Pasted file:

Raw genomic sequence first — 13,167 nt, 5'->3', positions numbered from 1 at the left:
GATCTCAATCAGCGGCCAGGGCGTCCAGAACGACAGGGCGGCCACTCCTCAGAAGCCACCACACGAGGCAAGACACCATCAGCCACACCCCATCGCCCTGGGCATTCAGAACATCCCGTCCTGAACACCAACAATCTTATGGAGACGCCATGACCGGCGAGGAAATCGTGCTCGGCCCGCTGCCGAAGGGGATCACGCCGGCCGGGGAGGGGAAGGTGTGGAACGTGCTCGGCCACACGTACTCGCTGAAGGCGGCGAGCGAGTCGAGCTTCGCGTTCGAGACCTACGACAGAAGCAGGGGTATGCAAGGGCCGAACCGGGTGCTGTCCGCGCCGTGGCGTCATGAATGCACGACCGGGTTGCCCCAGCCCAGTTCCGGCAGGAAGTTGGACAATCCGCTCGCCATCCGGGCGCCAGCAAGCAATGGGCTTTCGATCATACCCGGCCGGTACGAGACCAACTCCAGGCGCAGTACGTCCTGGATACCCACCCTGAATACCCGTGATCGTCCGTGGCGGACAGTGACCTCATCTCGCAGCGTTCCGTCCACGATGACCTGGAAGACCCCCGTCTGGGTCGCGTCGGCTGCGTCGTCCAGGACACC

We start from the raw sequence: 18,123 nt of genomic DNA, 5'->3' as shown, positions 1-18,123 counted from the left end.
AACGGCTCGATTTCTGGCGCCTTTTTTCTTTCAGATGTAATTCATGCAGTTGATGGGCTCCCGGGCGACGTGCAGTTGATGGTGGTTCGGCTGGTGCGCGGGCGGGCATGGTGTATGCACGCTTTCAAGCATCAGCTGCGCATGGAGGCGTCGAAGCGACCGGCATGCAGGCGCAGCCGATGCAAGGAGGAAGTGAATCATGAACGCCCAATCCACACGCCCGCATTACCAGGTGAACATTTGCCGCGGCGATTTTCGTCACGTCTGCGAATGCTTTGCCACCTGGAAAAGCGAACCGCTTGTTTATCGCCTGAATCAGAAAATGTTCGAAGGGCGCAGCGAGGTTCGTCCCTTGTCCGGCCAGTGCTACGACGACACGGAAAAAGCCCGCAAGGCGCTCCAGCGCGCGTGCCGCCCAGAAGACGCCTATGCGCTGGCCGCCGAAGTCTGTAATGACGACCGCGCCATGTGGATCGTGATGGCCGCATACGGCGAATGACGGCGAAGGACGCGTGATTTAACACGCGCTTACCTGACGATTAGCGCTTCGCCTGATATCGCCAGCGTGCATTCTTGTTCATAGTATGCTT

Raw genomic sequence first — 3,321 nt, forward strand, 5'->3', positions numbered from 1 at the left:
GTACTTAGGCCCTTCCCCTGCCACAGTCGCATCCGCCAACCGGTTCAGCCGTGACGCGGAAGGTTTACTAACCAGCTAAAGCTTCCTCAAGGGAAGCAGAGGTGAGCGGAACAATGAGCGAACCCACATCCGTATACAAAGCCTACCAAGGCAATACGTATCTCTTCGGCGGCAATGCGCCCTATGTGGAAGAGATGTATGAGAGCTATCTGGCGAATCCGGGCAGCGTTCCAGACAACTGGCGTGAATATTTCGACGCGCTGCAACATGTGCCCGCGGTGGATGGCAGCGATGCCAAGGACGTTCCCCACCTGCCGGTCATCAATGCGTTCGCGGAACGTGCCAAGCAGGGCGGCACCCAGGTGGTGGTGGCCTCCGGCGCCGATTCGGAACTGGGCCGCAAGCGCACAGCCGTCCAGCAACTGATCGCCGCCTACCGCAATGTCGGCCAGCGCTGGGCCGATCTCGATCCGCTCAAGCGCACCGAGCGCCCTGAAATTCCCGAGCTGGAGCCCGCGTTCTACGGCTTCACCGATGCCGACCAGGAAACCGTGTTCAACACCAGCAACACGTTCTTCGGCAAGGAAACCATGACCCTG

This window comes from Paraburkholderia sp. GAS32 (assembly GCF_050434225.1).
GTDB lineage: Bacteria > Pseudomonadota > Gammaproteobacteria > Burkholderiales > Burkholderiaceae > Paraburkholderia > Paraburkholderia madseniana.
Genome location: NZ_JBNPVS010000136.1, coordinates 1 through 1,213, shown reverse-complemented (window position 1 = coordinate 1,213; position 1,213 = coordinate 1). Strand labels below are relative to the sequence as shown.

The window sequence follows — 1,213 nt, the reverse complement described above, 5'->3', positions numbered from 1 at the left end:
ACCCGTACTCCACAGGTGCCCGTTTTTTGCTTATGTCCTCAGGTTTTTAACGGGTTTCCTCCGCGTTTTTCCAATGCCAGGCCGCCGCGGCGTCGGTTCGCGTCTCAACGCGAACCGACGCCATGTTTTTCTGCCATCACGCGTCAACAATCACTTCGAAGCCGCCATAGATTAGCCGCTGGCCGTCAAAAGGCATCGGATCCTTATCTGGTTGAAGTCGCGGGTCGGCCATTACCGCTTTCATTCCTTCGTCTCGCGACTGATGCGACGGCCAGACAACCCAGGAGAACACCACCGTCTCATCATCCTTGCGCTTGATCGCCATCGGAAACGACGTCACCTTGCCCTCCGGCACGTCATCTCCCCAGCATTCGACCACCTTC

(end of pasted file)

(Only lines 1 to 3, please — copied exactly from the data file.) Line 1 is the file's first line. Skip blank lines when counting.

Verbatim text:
Raw genomic sequence first — 13,167 nt, 5'->3', positions numbered from 1 at the left:
GATCTCAATCAGCGGCCAGGGCGTCCAGAACGACAGGGCGGCCACTCCTCAGAAGCCACCACACGAGGCAAGACACCATCAGCCACACCCCATCGCCCTGGGCATTCAGAACATCCCGTCCTGAACACCAACAATCTTATGGAGACGCCATGACCGGCGAGGAAATCGTGCTCGGCCCGCTGCCGAAGGGGATCACGCCGGCCGGGGAGGGGAAGGTGTGGAACGTGCTCGGCCACACGTACTCGCTGAAGGCGGCGAGCGAGTCGAGCTTCGCGTTCGAGACCTACGACAGAAGCAGGGGTATGCAAGGGCCGAACCGGGTGCTGTCCGCGCCGTGGCGTCATGAATGCACGACCGGGTTGCCCCAGCCCAGTTCCGGCAGGAAGTTGGACAATCCGCTCGCCATCCGGGCGCCAGCAAGCAATGGGCTTTCGATCATACCCGGCCGGTACGAGACCAACTCCAGGCGCAGTACGTCCTGGATACCCACCCTGAATACCCGTGATCGTCCGTGGCGGACAGTGACCTCATCTCGCAGCGTTCCGTCCACGATGACCTGGAAGACCCCCGTCTGGGTCGCGTCGGCTGCGTCGTCCAGGACACC

We start from the raw sequence: 18,123 nt of genomic DNA, 5'->3' as shown, positions 1-18,123 counted from the left end.